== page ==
You don’t have to write thousands of words every day in order to be a writer. In fact, this is likely to only happen when you are in your ‘creative zone’, and I mean the zone where you’re totally tuned out from the world and your imagination is solely focused on the piece of work at hand. In the ‘creative zone’ you’re happy and excited by your work and very little can distract you. This is great when it happens but for a lot of writers, myself included, it can be very difficult to reach this zone in the first place, let alone maintain it for hours.
So, how do writers write? It is one of those questions that is often asked of authors, and the responses are usually anywhere between vague to extremely specific. That is because the question has no right or wrong answer, and every writer writes differently. You can try and set yourself a certain time every day to write (which is a good idea), but that is more about time management and not so much about the actual writing itself.
The truth is there are lots of ways to write. I read a Facebook post recently where the author described themselves as a ‘quilter’, someone who writes different parts of their novel in small chunks (though not necessarily in order) and then combines all the chunks together to make one smooth, flowing story. A bit like how patchwork quilter stitches together different pieces of fabrics into one smooth quilt.
At school we are taught that in order to write a story you need a beginning, a middle and then an end. My teacher used a burger to illustrate this idea, where the top bun is the beginning, the fillings the middle, and the bottom bun the end. However, the burger/sandwich illustration is also used to help students write essays, reports, quotes and paragraphs too. Another diagram used in classrooms is the basic story/plot arc diagram, where a sharp peak or the top of a semi-circle indicates the climax of the story, before it then falls to a resolution. These are all very nice and idealistic ways to write a story, but these diagrams suggest that you need to start at the beginning of your story and then work your way through to the end. If you were led to believe this like I was at school, it is terribly inaccurate.
Author’s will often write (or have the ideas for) different parts of their novel, and they won’t necessarily write them in chronological order. J.K. Rowling allegedly wrote the Harry Potter series knowing how the final book would end. According to online sources, whilst J.K. Rowling was on tour for the first couple of books in the series, she said that she had already written the last couple of chapters for what would be now, her seventh book. Author’s have been known to write their endings first and work backwards, or even jump around their chronological timeline as different ideas hit them.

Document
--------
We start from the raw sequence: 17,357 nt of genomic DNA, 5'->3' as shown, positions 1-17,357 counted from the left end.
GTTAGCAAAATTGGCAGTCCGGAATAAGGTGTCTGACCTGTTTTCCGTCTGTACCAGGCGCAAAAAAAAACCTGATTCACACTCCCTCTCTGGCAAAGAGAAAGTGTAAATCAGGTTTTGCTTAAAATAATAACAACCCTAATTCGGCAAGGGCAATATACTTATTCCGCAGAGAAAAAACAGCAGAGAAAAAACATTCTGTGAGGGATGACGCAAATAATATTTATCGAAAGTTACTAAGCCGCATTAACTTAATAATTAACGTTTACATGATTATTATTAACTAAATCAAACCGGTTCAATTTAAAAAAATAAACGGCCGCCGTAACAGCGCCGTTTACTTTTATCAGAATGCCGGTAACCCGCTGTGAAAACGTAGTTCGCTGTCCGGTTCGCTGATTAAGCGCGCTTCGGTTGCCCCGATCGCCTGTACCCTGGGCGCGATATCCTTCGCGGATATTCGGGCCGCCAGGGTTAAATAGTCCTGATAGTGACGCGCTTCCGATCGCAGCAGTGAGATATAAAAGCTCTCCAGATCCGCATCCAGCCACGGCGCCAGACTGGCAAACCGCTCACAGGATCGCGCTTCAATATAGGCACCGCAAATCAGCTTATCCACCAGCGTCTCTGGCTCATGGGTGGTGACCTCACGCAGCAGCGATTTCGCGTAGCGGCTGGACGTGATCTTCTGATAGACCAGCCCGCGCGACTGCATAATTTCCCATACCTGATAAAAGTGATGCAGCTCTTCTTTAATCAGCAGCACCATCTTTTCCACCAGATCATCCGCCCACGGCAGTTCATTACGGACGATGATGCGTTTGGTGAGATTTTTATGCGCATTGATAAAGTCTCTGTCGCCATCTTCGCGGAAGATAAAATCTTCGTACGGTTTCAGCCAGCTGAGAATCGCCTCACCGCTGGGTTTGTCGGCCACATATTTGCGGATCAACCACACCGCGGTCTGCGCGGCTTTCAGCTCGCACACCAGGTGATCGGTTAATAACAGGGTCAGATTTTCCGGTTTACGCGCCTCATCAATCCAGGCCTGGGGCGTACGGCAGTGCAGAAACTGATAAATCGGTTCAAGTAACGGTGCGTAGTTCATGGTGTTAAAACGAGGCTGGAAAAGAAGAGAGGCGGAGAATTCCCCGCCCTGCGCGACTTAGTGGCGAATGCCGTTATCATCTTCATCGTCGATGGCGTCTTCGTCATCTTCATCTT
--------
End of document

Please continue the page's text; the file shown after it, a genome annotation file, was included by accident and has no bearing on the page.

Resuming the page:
Another approach to writing can be seen in Chapter 13 of Twilight. Stephanie Meyer wrote the famous Twilight series because she dreamt of one particular scene that would later be a small, yet important part of her novel.
‘I woke up (on that June 2nd) from a very vivid dream. In my dream, two people were having an intense conversation in a meadow in the woods. One of these people was just your average girl. The other person was fantastically beautiful, sparkly, and a vampire. They were discussing the difficulties inherent in the facts that A) they were falling in love with each other while B) the vampire was particularly attracted to the scent of her blood, and was having a difficult time restraining himself from killing her immediately. For what is essentially a transcript of my dream, please see Chapter 13 (“Confessions”) of the book.’ – Stephanie Meyer (http://stepheniemeyer.com/twilight.html)
Whether or not you are a ‘quilter’, write your endings first, or write from a specific scene, there are many ways in which a writer can write. You may even unintentionally or intentionally write different scenes that will later feature in completely separate novels, this is perfectly fine too. The idea is to write something, anything, each day, even if it is something small like a specific scene, or a conversation between characters, or the wording for a certain detail. This is where a notebook comes in handy, some days you may just write a single line or jot down a word, and other days you may be writing out whole paragraphs. It often depends on when inspiration strikes you and how long you can spend in your ‘creative zone’ at the time.
Yes it is true you need to write lots in order to improve your writing, and you’re not always going to have the ideal writing conditions, but that doesn’t mean you have to write thousands of words religiously, every day. So don’t lose heart if you wake up one day facing a screen or staring at a fresh page in your notebook and it remains largely blank. If you’re lucky enough that you’re able to reach your ‘creative zone’ and write thousands of words every day then I believe you have an enviable talent and please share your secrets! For everyone else, good luck with your writing, and if you’re struggling just to get started and need ideas for characters, then take a look at Blog 5: Acrostics – A Fun Way to Create Characters!
‘Start telling the stories that only you can tell, because there’ll always be better writers than you and there’ll always be smarter writers than you. There will always be people who will be much better at doing this or doing that, but you are the only you.’ – Neil Gaiman